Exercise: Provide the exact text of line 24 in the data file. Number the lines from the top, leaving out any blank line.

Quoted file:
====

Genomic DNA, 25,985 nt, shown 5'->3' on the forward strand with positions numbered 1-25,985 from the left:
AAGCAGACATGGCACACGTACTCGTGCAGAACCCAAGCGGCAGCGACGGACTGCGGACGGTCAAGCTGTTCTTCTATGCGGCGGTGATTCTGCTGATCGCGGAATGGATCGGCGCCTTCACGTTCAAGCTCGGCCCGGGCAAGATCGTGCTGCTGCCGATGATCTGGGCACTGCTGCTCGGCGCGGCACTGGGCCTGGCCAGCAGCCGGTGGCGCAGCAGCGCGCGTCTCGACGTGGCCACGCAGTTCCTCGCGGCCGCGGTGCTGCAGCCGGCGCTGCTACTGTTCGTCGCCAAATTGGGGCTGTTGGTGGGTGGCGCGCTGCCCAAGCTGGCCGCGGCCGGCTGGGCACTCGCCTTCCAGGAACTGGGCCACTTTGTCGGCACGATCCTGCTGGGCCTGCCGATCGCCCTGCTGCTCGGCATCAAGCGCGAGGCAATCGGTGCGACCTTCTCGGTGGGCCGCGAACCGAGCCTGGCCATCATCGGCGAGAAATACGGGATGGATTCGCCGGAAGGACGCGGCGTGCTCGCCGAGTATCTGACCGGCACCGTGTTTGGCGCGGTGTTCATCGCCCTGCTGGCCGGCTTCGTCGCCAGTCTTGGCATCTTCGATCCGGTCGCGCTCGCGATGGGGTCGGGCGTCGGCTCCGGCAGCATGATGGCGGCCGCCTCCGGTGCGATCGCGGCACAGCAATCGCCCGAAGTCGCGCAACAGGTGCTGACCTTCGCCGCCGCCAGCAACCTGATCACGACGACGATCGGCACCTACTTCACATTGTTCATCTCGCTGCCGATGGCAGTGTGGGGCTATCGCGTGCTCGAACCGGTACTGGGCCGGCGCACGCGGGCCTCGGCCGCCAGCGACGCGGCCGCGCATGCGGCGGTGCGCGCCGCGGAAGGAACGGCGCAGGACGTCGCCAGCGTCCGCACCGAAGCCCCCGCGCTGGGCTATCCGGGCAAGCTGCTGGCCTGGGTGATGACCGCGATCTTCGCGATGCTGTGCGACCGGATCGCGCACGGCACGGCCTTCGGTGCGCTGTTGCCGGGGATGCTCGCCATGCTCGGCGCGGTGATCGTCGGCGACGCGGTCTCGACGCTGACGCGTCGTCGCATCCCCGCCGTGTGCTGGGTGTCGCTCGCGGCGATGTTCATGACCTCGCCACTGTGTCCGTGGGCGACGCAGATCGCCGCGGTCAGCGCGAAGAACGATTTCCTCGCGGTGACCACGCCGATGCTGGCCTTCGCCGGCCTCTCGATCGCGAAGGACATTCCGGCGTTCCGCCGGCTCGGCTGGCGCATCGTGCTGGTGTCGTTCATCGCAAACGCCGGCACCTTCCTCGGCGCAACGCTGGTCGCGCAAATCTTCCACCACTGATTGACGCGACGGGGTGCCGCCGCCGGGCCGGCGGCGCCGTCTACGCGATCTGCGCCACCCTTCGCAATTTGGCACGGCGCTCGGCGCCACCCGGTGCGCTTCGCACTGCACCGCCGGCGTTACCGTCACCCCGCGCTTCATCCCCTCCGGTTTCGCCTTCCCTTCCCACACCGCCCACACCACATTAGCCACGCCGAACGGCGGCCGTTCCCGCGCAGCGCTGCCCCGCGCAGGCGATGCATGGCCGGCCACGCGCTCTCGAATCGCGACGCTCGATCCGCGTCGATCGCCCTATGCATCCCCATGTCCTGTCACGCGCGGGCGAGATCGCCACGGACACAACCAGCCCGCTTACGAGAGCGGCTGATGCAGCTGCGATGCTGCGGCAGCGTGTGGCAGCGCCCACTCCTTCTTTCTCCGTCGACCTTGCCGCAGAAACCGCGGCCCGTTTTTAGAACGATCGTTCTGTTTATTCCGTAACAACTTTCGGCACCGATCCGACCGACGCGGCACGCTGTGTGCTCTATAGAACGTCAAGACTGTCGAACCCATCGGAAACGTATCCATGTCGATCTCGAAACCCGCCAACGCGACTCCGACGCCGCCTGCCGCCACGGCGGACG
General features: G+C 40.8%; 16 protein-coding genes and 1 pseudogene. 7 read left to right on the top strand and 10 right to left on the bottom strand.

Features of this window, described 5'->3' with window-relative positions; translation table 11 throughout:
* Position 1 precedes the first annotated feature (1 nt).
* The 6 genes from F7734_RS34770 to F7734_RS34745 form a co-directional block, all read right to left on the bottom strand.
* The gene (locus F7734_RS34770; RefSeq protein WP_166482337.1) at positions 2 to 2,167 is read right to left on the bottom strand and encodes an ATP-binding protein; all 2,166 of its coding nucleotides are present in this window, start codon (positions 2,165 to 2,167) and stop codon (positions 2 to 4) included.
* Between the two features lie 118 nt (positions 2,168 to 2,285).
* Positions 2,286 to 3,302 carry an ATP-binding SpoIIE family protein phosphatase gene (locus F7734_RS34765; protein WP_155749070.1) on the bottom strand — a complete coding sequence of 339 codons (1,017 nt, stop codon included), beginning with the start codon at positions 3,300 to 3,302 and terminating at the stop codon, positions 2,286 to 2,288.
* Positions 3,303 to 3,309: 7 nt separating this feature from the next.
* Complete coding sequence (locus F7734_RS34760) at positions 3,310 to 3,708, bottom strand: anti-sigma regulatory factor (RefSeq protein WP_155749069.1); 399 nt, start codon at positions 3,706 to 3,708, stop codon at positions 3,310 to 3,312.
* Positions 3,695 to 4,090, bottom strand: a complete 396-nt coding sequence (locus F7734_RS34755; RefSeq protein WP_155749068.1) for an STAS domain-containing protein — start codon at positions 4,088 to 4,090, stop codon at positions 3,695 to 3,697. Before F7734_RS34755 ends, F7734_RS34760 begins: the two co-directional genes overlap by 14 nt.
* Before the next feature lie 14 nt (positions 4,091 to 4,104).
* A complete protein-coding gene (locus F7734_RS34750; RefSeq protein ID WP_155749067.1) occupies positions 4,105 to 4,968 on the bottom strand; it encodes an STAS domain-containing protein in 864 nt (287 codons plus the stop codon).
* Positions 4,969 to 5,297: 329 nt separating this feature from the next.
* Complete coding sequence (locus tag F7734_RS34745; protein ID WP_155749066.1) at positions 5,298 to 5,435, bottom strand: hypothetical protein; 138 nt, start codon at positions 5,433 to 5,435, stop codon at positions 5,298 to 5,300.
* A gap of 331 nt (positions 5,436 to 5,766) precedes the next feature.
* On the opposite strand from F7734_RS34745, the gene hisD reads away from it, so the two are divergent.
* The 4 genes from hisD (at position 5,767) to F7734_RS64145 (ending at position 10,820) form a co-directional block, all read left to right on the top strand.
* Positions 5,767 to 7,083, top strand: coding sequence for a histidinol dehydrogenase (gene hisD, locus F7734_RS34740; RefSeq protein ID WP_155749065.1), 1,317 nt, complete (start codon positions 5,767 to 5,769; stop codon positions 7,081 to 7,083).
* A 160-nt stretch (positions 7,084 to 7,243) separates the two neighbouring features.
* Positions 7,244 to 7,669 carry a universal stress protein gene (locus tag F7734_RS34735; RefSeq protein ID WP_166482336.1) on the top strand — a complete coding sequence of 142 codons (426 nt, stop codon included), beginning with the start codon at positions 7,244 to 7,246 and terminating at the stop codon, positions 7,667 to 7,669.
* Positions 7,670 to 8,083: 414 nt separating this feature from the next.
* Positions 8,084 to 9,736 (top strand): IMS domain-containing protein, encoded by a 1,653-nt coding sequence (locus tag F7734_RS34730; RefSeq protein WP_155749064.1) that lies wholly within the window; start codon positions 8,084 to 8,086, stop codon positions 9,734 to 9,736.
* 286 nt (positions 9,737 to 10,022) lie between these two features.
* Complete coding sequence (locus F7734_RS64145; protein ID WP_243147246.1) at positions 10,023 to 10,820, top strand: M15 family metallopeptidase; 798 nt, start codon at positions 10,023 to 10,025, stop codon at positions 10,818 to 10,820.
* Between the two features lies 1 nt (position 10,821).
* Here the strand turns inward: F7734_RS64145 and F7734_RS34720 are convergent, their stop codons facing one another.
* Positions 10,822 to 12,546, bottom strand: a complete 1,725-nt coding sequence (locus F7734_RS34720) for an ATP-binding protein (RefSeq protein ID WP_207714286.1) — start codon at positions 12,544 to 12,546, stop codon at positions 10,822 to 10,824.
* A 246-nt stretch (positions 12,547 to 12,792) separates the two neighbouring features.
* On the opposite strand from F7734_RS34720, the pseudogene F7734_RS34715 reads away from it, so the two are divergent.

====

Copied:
* Positions 8,084 to 9,736 (top strand): IMS domain-containing protein, encoded by a 1,653-nt coding sequence (locus tag F7734_RS34730; RefSeq protein WP_155749064.1) that lies wholly within the window; start codon positions 8,084 to 8,086, stop codon positions 9,734 to 9,736.